Parkinson’s is a debilitating disease marked by loss of brain cells that produce a chemical called dopamine, which regulates voluntary movement. In the United States, it is the second most common neurodegenerative disorder after Alzheimer’s disease, with an approximate 500,000 affected individuals, though experts speculate the true number is closer to one million people.
Hong-yuan Chu works as an assistant professor at the Van Andel Institute in the US and has dedicated his career to aiding patients afflicted with Parkinson’s disease. On his website he writes that his lab’s long-term goal is to develop strategies that target brain cells to not just treat symptoms, but to stop them developing in the first place.
To do this, his group has taken a different approach to understanding how the brain changes during Parkinson’s and what this could mean for new, lasting therapies.
Diving into the thalamus and cortex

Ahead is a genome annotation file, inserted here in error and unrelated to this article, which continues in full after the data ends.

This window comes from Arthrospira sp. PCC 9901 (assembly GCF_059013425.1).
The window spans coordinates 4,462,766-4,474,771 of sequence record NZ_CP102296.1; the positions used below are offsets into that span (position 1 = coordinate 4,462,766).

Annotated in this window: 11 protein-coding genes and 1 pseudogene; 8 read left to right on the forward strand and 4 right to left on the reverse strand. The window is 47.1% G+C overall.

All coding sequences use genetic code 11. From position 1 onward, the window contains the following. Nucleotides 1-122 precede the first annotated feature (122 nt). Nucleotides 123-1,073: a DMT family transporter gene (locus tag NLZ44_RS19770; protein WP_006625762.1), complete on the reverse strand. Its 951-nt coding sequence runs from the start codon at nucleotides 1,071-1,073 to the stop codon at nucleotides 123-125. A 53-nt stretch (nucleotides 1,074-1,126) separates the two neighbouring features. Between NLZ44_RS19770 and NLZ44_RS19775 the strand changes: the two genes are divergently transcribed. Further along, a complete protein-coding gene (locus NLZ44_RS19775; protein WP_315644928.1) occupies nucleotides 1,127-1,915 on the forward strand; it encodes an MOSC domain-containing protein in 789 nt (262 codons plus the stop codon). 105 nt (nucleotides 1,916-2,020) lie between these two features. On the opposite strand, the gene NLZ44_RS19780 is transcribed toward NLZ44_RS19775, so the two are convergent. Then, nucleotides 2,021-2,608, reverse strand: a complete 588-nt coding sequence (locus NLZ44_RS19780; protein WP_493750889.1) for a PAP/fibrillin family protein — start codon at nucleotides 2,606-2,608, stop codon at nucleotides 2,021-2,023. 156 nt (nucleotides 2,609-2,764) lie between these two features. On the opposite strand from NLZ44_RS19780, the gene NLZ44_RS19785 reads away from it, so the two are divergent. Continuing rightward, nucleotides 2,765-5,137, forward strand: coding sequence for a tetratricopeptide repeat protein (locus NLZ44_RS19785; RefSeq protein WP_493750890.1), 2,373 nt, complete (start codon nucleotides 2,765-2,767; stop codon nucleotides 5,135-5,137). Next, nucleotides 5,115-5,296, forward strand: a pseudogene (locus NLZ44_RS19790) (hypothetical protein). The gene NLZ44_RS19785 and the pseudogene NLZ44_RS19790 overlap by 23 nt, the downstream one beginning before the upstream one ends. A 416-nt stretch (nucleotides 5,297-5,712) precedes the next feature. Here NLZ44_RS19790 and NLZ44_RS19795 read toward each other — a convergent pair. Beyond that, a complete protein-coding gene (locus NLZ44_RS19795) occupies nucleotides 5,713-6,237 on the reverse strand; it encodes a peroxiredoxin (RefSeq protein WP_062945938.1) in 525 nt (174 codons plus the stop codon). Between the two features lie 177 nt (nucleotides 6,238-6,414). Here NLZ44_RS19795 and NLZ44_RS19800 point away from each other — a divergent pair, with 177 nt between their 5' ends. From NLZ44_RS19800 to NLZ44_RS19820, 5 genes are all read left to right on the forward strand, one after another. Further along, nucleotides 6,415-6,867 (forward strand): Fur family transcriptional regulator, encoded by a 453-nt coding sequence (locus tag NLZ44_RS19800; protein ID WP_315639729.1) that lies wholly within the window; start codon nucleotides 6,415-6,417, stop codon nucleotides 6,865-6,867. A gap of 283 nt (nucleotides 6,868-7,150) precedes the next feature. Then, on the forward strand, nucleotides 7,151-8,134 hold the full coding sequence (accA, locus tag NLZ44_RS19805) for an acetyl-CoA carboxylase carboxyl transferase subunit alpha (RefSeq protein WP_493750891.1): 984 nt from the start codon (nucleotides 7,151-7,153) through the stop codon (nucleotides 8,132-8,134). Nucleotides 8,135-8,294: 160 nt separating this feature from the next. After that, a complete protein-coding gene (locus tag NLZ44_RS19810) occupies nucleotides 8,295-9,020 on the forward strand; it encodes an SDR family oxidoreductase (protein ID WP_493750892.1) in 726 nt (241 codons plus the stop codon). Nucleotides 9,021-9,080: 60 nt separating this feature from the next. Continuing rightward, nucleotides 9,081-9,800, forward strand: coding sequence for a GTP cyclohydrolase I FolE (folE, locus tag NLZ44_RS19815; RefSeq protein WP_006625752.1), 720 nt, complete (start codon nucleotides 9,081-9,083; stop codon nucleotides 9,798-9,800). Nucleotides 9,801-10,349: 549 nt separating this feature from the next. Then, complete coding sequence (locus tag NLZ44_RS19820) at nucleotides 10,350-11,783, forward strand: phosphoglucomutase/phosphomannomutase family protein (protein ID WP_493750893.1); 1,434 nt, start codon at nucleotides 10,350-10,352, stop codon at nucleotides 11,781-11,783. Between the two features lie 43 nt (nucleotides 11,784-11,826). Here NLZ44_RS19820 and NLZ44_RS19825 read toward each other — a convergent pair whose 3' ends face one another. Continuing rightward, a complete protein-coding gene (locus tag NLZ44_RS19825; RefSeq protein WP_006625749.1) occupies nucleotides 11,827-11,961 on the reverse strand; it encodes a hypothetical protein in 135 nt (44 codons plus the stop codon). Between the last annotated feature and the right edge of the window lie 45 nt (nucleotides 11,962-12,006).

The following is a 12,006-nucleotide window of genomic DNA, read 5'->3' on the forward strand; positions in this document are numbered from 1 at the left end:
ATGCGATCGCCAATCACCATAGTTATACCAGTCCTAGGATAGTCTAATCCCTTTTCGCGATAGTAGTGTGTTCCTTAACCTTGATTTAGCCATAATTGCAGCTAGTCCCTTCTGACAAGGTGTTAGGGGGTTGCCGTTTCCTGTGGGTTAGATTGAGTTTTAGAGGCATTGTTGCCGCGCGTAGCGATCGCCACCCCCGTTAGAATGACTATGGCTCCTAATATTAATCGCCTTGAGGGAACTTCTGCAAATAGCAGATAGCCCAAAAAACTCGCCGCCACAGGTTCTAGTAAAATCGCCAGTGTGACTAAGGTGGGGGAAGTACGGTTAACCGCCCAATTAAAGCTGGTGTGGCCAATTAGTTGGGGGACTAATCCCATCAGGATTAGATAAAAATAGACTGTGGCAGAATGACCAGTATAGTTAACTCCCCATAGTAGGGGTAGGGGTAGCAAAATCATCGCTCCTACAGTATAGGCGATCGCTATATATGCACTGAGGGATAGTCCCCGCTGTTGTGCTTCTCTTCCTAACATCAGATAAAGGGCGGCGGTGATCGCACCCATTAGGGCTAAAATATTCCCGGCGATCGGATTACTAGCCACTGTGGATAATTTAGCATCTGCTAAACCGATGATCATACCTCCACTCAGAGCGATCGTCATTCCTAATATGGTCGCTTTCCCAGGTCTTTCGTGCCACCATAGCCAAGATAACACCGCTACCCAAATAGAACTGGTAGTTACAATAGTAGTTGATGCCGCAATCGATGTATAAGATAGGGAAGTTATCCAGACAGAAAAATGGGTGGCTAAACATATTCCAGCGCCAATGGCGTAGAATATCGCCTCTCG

Within the field it is widely accepted that motor dysfunction in patients with Parkinson’s is caused by a loss of dopamine cells, which leads to “abnormal interactions” between a group of linked brain structures called the basal ganglia and the thalamus and cortex.
The thalamus is a small structure within the brain located just above the brain stem between the cerebral cortex and the midbrain. It has extensive nerve connections to both, with its primary function being to relay motor and sensory signals from different parts of the body to the cerebral cortex.
According to Chu, this interaction is critical for sensory perception, motor control, and cognition, with dysfunction likely to contribute to various symptoms experienced by people with Parkinson’s. However, its exact role has been under explored, leaving a gap that Chu and his team hoped to fill.
“While most research on brain dysfunction in Parkinson’s focuses on the basal ganglia, our study took a different approach by examining circuits between the thalamus and the cortex,” explained Chu in an email.